1.2 ms ± 131 μs per loop (mean ± std. dev. of 7 runs, 1,000 loops each)

In `numpy`

, this only takes about 0.001 seconds per loop, more than 40x faster! Note that under the hood, `numpy`

is also using a `for`

-loop, but it's a `for`

-loop implemented in C, which is much faster than Python.

### Multi-dimensional arrays¶

While we didn't see these very often in DSC 10, multi-dimensional lists/arrays may have since come up in DSC 20, 30, or 40A (especially in the context of linear algebra).

We'll spend a bit of time talking about 2D (and 3D) arrays here, since in some ways, they behave similarly to DataFrames.

Below, we create a 2D array from scratch.

```
nums = np.array([
[5, 1, 9, 7],
[9, 8, 2, 3],
[2, 5, 0, 4]
])
nums
```

array([[5, 1, 9, 7], [9, 8, 2, 3], [2, 5, 0, 4]])

```
# nums has 3 rows and 4 columns.
nums.shape
```

(3, 4)

We can also create 2D arrays by *reshaping* other arrays.

```
# Here, we're asking to reshape np.arange(1, 7)
# so that it has 2 rows and 3 columns.
a = np.arange(1, 7).reshape((2, 3))
a
```

array([[1, 2, 3], [4, 5, 6]])

### Operations along axes¶

In 2D arrays (and DataFrames), axis 0 refers to the rows (up and down) and axis 1 refers to the columns (left and right).

```
a
```

array([[1, 2, 3], [4, 5, 6]])

If we specify `axis=0`

, `a.sum`

will "compress" along axis 0.

```
a.sum(axis=0)
```

array([5, 7, 9])

If we specify `axis=1`

, `a.sum`

will "compress" along axis 1.

```
a.sum(axis=1)
```

array([ 6, 15])

### Selecting rows and columns from 2D arrays¶

You can use `[`

square brackets`]`

to **slice** rows and columns out of an array, using the same slicing conventions you saw in DSC 20.

```
a
```

array([[1, 2, 3], [4, 5, 6]])

```
# Accesses row 0 and all columns.
a[0, :]
```

array([1, 2, 3])

```
# Same as the above.
a[0]
```

array([1, 2, 3])

```
# Accesses all rows and column 1.
a[:, 1]
```

array([2, 5])

```
# Accesses row 0 and columns 1 and onwards.
a[0, 1:]
```

array([2, 3])

### Question 🤔 (Answer at dsc80.com/q)

` `

Try and predict the value of `grid[-1, 1:].sum()`

without running the code below.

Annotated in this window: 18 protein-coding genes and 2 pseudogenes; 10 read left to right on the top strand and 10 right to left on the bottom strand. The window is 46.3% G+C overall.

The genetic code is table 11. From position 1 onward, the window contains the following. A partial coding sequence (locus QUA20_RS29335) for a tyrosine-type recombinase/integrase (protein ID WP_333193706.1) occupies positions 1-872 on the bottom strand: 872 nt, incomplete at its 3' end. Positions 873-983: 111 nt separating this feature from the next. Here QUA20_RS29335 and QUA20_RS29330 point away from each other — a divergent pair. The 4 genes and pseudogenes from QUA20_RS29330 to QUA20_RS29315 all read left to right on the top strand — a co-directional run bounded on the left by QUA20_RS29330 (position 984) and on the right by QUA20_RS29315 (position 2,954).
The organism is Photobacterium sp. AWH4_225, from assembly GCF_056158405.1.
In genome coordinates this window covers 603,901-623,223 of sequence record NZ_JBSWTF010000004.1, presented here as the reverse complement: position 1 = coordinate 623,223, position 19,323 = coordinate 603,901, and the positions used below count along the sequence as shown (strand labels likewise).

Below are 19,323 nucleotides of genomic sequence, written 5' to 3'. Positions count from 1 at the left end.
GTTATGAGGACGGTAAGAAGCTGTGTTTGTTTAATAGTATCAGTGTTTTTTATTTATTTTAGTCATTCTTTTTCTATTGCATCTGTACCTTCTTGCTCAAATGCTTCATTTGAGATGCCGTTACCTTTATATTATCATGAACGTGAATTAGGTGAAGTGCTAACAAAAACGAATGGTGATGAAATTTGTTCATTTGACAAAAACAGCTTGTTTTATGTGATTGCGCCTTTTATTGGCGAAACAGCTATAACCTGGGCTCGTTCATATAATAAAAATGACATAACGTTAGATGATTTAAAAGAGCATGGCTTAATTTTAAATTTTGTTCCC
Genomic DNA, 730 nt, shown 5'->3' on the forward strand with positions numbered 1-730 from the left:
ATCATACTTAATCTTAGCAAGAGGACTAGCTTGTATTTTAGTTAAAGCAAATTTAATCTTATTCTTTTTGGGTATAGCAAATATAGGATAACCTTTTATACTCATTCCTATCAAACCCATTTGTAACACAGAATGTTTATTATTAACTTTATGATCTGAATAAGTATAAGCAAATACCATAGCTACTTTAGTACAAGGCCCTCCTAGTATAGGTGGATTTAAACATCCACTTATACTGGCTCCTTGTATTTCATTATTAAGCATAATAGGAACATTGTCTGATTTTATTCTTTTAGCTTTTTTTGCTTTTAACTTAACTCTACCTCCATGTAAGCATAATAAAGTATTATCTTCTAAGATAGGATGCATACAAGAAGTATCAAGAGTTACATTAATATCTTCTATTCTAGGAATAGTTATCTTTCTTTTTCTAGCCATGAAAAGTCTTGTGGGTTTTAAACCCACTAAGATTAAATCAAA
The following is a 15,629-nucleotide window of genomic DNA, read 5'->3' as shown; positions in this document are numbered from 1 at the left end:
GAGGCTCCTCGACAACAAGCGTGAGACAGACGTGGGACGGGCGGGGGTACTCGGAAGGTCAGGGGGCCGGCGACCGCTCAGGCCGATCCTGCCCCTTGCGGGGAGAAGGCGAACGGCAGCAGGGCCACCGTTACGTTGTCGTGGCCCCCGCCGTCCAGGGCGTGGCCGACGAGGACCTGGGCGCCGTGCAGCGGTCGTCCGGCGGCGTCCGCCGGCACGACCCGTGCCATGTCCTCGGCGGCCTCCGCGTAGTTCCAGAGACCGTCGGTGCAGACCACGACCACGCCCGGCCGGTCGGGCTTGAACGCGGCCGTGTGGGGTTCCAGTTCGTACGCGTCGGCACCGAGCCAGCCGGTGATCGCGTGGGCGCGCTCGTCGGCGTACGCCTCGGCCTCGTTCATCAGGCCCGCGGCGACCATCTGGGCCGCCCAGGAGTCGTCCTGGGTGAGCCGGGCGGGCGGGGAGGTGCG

```
s = (5, 3)
grid = np.ones(s) * 2 * np.arange(1, 16).reshape(s)
# grid[-1, 1:].sum()
```

### Question 🤔 (Answer at dsc80.com/q)

` `

**Ask ChatGPT:**

- To explain what the code above does.
- To tell you what the code outputs.

### Example: Image processing¶

`numpy`

arrays are homogenous and potentially multi-dimensional.

It turns out that **images** can be represented as 3D `numpy`

arrays. The color of each pixel can be described with three numbers under the RGB model – a red value, green value, and blue value. Each of these can vary from 0 to 1.

```
from PIL import Image
img_path = Path('imgs') / 'bentley.jpg'
img = np.asarray(Image.open(img_path)) / 255
```

```
img
```

array([[[0.4 , 0.33, 0.24], [0.42, 0.35, 0.25], [0.43, 0.36, 0.26], ..., [0.5 , 0.44, 0.36], [0.51, 0.44, 0.36], [0.51, 0.44, 0.36]], [[0.39, 0.33, 0.23], [0.42, 0.36, 0.26], [0.44, 0.37, 0.27], ..., [0.51, 0.44, 0.36], [0.52, 0.45, 0.37], [0.52, 0.45, 0.38]], [[0.38, 0.31, 0.21], [0.41, 0.35, 0.24], [0.44, 0.37, 0.27], ..., [0.52, 0.45, 0.38], [0.53, 0.46, 0.39], [0.53, 0.47, 0.4 ]], ..., [[0.71, 0.64, 0.55], [0.71, 0.65, 0.55], [0.68, 0.62, 0.52], ..., [0.58, 0.49, 0.41], [0.56, 0.47, 0.39], [0.56, 0.47, 0.39]], [[0.5 , 0.44, 0.34], [0.42, 0.37, 0.26], [0.44, 0.38, 0.28], ..., [0.4 , 0.33, 0.25], [0.55, 0.48, 0.4 ], [0.58, 0.5 , 0.42]], [[0.38, 0.33, 0.22], [0.49, 0.44, 0.33], [0.56, 0.51, 0.4 ], ..., [0.15, 0.08, 0. ], [0.28, 0.21, 0.13], [0.42, 0.35, 0.27]]])

```
img.shape
```

(200, 263, 3)

```
plt.imshow(img)
plt.axis('off');
```

### Applying a greyscale filter¶

One way to convert an image to greyscale is to average its red, green, and blue values.

```
mean_2d = img.mean(axis=2)
mean_2d
```

array([[0.32, 0.34, 0.35, ..., 0.43, 0.44, 0.44], [0.31, 0.35, 0.36, ..., 0.44, 0.45, 0.45], [0.3 , 0.33, 0.36, ..., 0.45, 0.46, 0.47], ..., [0.64, 0.64, 0.6 , ..., 0.49, 0.47, 0.47], [0.43, 0.35, 0.37, ..., 0.32, 0.48, 0.5 ], [0.31, 0.42, 0.49, ..., 0.07, 0.21, 0.34]])

This is just a single red channel!

```
plt.imshow(mean_2d)
plt.axis('off');
```